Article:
A woman is born with the full number of eggs, as these are already formed during the embryonic period. This means that the number of eggs she has is limited. At the onset of puberty, there are around 500,000 immature eggs in the ovaries. From the first menstruation onwards, the female body sends between several hundred and 2,000 immature eggs per cycle "into the race" to mature one or two potentially fertilisable eggs. The eggs that do not mature degenerate and are then broken down by the body. So you can see that the number of eggs continuously decreases.

How quickly the number of eggs decreases varies from woman to woman. Some women already have a low egg reserve in their early 30s, while others still have many eggs at 40. If you want to know your egg reserve, this can be determined with a hormone analysis, in particular the determination of the anti-Müllerian hormone (AMH) and an ultrasound scan. The AMH value provides an indication of how good the ovarian reserve still is and how many eggs can be produced in the event of hormone stimulation. This value is also relevant in the case of artificial insemination (IVF), for example, as the higher it is, the higher the chances of success of IVF.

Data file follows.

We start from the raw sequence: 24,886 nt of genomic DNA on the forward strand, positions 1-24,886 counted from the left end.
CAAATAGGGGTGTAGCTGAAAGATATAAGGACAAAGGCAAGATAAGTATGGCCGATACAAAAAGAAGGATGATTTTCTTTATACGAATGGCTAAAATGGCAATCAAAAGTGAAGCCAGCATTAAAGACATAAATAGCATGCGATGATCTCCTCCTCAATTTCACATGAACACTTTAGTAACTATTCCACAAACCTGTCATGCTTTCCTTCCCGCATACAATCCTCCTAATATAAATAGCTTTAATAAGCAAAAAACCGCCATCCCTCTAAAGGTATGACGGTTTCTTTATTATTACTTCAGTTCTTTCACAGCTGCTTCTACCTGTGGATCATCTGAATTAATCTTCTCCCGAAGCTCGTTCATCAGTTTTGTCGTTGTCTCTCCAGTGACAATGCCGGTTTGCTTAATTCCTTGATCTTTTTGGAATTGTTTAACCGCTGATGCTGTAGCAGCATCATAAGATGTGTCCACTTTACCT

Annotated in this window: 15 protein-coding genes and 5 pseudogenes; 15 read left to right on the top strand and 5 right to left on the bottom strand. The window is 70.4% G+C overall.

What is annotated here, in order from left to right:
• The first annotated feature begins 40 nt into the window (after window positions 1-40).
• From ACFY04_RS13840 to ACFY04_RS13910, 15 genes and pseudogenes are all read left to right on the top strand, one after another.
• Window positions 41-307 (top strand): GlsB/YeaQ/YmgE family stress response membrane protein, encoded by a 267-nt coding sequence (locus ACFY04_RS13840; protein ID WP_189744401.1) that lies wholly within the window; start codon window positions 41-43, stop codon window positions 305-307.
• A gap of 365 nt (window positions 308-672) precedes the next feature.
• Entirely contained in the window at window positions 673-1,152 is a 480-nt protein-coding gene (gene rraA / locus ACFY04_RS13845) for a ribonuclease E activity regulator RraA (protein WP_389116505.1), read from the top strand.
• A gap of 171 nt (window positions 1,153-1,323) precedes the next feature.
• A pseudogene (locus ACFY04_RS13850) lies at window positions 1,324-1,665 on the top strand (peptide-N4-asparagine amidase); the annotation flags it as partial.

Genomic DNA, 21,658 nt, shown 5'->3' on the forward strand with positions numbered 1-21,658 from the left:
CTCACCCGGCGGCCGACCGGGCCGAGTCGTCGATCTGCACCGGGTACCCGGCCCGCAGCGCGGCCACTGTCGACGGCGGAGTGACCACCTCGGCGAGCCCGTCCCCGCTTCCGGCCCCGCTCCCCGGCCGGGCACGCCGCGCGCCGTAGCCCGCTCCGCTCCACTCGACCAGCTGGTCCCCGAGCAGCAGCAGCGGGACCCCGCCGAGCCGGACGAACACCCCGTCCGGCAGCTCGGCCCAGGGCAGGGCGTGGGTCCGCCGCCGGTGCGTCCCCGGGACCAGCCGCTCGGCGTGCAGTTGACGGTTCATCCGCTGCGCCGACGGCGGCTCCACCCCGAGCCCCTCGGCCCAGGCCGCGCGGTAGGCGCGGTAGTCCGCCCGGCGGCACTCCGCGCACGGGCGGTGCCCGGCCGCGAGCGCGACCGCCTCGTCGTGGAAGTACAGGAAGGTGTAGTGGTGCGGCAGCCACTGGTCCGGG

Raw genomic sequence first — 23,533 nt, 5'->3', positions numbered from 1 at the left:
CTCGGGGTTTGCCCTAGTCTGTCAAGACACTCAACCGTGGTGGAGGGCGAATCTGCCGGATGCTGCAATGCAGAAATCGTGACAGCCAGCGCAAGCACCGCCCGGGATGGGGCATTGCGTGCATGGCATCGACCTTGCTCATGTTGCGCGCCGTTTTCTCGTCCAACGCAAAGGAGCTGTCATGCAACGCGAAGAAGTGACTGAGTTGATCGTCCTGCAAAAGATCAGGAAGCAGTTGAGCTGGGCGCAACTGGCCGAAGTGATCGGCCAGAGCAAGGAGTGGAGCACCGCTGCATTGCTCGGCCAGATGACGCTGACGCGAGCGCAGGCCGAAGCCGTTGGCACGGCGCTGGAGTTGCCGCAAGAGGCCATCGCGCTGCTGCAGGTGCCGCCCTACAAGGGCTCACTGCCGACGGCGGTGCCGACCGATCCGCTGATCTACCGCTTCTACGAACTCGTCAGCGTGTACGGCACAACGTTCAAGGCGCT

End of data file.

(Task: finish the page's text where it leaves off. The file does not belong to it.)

... and the egg quality